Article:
Has Britain turned a corner? If you believe the headlines it would certainly seem so. Wages are up, and unemployment appears the lowest for decades. If you believe the hype then the last decade has been a journey where the country followed a rabbit into the austerity hole and emerged into a Brexit wonderland. This is a fiction and the facts are more troubling. If Britain had full employment there ought to be a sharp rise in wage growth as businesses see the pool of labour – Marx’s reserve army of the unemployed – dry up. Yet wage growth has dropped from 4.1% in April last year to 2.8%. Pay packets are still smaller than they were a decade ago. Total pay is £503 a week, well below the £522 a week workers took home before the crisis began in 2008.
The “employment miracle” hailed by ministers is in fact a symptom of a British disease of economic insecurity. Unstable, precarious, low-paying and temporary jobs have become the norm for too many. The number of part-timers who can’t find full-time jobs is rising by 18,000 a month. In the middle of 2018, there were 781,000 people on zero-hours contracts. There are now 974,000. Then there is the growth in self-employment. In 2000 around 11.7% of those employed set up businesses on their own, where they earn considerably less than those with full-time jobs. That number is now 15.2%, the highest on record.
David Blanchflower, professor of economics at Dartmouth College, says in a forthcoming paper that “there is little evidence … that [the UK labour market is] anywhere close to full employment and [hasn’t] been … since the onset of the Great Recession”. The Guardian cannot see why he is wrong. A lack of well-paying jobs has a big cost for society: people are less happy and they worry more. One can be accused of being too gloomy and told that Britain has a bright future ahead. No doubt somewhere a hatter is holding a tea party with a dormouse in the teapot.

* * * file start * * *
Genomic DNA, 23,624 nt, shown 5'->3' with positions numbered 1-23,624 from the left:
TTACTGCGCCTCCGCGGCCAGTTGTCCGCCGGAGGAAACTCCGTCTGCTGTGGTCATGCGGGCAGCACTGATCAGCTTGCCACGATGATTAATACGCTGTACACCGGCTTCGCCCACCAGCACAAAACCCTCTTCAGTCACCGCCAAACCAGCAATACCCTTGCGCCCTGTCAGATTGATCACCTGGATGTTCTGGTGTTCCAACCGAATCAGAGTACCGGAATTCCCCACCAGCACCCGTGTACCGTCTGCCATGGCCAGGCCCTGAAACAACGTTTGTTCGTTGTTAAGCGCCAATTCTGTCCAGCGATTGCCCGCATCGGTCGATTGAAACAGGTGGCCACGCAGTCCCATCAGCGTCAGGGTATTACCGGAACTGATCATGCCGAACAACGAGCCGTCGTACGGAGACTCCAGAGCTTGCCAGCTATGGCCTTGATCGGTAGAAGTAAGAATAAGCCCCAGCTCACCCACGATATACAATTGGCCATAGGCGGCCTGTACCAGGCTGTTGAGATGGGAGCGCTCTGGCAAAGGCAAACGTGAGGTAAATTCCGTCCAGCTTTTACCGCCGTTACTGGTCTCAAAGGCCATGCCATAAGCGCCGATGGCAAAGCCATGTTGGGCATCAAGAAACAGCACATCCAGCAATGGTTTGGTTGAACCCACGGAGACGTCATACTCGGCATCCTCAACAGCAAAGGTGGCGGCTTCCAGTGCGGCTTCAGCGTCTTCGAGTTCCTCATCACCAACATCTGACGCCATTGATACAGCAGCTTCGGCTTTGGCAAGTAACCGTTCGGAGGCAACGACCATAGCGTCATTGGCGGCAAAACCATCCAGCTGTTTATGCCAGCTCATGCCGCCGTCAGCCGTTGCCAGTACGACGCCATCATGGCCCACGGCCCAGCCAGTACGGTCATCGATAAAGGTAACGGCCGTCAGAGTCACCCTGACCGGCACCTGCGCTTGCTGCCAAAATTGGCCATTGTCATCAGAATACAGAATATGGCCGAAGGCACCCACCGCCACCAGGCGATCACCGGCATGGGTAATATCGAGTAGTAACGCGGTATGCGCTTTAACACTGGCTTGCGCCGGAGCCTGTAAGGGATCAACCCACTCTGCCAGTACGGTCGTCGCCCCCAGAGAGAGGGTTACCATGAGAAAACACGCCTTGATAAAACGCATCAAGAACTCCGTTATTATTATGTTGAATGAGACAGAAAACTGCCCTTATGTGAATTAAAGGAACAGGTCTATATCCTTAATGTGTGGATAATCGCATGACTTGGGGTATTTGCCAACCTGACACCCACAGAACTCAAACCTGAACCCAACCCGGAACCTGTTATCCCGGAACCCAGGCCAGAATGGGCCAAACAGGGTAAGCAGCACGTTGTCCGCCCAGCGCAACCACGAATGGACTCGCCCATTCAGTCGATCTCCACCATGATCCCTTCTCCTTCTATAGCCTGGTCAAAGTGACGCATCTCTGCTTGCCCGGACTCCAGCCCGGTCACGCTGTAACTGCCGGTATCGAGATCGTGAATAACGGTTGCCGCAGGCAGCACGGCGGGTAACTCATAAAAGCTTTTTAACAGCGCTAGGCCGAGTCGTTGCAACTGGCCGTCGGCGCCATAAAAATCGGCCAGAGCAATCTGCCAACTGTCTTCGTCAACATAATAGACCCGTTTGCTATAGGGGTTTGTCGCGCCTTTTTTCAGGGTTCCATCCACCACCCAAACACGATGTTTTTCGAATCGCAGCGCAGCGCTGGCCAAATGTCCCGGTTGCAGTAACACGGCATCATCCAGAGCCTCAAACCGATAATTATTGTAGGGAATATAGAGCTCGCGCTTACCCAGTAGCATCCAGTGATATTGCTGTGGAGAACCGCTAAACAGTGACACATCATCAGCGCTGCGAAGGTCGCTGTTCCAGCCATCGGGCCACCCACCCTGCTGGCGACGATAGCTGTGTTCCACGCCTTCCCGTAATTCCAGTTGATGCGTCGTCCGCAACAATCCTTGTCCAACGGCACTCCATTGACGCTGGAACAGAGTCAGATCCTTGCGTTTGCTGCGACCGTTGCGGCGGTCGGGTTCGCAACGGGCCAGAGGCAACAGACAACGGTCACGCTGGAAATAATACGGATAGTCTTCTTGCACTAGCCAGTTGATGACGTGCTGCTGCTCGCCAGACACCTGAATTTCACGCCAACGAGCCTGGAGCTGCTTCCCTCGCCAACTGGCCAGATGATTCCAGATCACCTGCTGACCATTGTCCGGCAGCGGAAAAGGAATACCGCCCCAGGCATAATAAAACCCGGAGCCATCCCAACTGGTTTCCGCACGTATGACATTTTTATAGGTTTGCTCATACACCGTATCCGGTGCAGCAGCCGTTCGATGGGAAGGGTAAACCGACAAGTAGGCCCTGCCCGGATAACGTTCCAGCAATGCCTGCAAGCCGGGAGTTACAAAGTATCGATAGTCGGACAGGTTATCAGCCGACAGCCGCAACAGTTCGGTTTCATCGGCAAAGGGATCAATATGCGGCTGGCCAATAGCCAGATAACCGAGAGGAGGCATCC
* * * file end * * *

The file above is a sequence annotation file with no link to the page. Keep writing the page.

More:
Is there any sign that Boris Johnson understands that monetary policy has failed and there needs to be fiscal intervention to bolster demand for proper jobs? Not much. Just increasing the fiscal deficit won’t help – in the US Donald Trump is spending 4.6% of GDP more than he takes in taxes (the comparable UK figure is about 2%). However, most of the cash flows via tax cuts to the richest, who do not spend it. Mr Johnson promises infrastructure spending in Labour areas that voted Tory. The economic returns from such spending won’t materialise for a decade – not in time to impress anyone who lent the Tories their votes. Mr Johnson might opt for broader tax cuts, but the cash is likely to be used by firms and households to reduce high debt levels. If Mr Johnson wanted to spend for sustainable prosperity, he’d be looking at shovel-ready projects in distressed areas. Instead the PM is eyeing a vote to restore the power of governments to time elections to suit their partisan purposes. That may be a bigger clue to the nature of Mr Johnson’s fiscal stimulus than anything in next month’s budget.